Thursday, October 14, 2010
As long as corporations have the freedom to engage in political spending - a freedom expanded by the Supreme Court’s recent decision in Citizens United v. FEC - the law will have to provide rules governing how corporations decide to exercise that freedom. This paper, which was written for the Harvard Law Review’s 2010 Supreme Court issue, focuses on what rules should govern public corporations’ decisions to spend corporate funds on politics. Our paper is dedicated to Professor Victor Brudney, who long ago anticipated the significance of corporate law rules for regulating corporate speech.
Under existing corporate-law rules, corporate political speech decisions are subject to the same rules as ordinary business decisions. Consequently, political speech decisions can be made without input from shareholders, a role for independent directors, or detailed disclosure - the safeguards that corporate law rules establish for special corporate decisions. We argue that the interests of directors and executives may significantly diverge from those of shareholders with respect to political speech decisions, and that these decisions may carry special expressive significance from shareholders. Accordingly, we suggest, political speech decisions are fundamentally different from, and should not be subject to the same rules as, ordinary business decisions.
We assess how lawmakers could design special rules that would align corporate political speech decisions with shareholder interests. In particular, we propose the adoption of rules that (i) provide shareholders a role in determining the amount and targets of corporate political spending; (ii) require that political speech decisions be overseen by independent directors; (iii) allow shareholders to opt out of - that is, either tighten or relax - either of these rules; and (iv) mandate disclosure to shareholders of the amounts and beneficiaries of any political spending by the company, either directly or indirectly through intermediaries. We explain how such rules can benefit shareholders. We also explain why such rules are best viewed not as limitations on corporations’ speech rights but rather as a method for determining whether a corporation should be regarded as wishing to engage in political speech. The proposed rules would thus protect, rather than abridge, corporations’ First Amendment rights.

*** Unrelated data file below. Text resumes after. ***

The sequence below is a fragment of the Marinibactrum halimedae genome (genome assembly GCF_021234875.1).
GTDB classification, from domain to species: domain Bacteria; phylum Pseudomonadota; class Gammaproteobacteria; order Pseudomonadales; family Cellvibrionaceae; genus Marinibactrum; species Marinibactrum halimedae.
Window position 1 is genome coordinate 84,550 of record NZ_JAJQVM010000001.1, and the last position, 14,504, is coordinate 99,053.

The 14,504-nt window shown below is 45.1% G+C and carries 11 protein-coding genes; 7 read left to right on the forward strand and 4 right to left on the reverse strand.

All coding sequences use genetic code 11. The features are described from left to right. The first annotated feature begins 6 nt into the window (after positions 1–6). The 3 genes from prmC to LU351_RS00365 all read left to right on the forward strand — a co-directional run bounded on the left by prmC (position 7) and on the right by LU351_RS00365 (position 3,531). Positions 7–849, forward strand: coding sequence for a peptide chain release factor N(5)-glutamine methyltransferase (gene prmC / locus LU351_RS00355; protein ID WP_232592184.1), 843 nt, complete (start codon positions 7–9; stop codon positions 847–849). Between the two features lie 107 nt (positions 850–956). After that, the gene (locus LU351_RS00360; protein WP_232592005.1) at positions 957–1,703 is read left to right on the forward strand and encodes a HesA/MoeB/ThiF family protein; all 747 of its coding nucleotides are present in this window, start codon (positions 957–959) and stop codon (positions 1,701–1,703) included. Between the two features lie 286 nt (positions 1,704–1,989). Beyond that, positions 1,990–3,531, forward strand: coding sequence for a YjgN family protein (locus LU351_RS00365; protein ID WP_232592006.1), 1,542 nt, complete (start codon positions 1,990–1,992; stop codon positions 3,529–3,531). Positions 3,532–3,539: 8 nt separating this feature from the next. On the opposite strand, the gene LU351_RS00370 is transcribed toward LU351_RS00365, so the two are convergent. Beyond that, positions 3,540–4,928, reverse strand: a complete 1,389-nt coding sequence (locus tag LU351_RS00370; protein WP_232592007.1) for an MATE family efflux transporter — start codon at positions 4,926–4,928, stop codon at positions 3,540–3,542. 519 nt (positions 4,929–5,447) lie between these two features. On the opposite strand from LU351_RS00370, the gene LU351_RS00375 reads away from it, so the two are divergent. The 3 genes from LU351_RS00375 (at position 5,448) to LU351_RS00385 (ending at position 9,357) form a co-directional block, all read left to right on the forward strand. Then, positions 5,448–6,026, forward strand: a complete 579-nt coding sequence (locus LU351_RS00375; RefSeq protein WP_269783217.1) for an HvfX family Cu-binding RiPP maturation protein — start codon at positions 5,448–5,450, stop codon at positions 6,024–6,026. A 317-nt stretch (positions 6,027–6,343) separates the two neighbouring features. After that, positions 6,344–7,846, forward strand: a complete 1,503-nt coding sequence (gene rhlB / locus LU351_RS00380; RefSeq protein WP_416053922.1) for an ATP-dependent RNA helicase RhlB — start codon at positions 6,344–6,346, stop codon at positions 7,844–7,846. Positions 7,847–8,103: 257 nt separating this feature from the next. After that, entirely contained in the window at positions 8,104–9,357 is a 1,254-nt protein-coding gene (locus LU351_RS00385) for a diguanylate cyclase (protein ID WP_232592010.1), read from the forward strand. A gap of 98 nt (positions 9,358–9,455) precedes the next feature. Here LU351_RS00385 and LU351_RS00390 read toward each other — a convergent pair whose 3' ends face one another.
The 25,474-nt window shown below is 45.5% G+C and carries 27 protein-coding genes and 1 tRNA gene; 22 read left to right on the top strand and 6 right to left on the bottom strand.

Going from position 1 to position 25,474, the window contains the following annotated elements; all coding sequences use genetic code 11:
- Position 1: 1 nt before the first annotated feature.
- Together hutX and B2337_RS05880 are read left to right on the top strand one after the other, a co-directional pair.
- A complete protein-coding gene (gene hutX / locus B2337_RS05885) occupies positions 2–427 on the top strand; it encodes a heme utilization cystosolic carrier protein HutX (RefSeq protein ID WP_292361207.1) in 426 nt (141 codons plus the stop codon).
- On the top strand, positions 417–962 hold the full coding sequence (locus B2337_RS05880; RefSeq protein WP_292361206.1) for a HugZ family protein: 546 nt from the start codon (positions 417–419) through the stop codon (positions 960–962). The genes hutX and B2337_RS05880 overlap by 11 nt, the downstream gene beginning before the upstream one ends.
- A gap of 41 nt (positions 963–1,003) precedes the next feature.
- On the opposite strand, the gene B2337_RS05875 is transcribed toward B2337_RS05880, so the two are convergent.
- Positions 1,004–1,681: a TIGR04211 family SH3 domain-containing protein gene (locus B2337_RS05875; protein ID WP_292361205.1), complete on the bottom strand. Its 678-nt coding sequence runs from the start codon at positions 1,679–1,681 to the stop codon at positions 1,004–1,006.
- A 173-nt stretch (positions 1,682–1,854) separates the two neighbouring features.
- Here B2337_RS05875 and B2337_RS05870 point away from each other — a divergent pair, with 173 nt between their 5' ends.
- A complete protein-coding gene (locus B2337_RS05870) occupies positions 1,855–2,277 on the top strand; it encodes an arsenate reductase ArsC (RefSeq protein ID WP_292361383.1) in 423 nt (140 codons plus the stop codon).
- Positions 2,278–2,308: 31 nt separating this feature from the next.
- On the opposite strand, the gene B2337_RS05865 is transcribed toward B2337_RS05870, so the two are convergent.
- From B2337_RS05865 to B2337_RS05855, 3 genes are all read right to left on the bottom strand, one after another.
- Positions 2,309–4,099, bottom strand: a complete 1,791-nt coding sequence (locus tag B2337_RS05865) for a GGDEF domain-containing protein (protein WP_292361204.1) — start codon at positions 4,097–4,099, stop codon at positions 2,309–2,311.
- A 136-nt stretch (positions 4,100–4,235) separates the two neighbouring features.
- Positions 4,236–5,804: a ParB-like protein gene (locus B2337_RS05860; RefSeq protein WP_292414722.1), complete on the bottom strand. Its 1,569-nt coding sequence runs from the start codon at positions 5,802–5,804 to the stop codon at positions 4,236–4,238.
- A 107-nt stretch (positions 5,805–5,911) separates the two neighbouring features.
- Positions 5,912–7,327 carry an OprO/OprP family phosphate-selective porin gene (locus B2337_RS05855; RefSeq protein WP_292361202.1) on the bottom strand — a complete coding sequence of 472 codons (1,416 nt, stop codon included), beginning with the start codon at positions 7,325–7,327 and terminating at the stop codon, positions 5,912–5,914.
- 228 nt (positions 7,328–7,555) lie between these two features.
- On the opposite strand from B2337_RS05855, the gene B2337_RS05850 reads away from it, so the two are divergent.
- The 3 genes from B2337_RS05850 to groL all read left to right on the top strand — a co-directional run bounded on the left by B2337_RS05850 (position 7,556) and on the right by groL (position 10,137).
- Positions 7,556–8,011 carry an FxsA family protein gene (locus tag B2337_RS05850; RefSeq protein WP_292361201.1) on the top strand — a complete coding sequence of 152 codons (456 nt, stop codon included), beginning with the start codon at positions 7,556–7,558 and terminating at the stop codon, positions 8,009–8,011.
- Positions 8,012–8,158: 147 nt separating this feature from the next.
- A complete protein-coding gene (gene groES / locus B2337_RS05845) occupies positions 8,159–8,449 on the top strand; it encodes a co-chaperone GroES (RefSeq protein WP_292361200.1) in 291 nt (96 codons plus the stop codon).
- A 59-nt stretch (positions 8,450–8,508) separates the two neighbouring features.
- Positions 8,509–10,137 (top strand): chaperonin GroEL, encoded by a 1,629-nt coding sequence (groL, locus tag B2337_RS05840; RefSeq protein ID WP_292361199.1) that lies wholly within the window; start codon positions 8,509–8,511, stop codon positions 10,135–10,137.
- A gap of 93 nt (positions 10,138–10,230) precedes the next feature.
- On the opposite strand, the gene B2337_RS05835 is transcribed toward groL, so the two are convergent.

We also discuss an additional objective that decisional rules concerning corporations’ political speech decisions may seek to serve: protecting minority shareholders from forced association with political speech that is supported by the majority of shareholders. We discuss the economic and First Amendment interests of minority shareholders that lawmakers may seek to protect. We suggest that decisional rules addressing political spending opposed by a sufficiently large minority of shareholders are likely to be constitutionally permissible, and we discuss how such rules could be designed by lawmakers.
Download the article from SSRN at the link.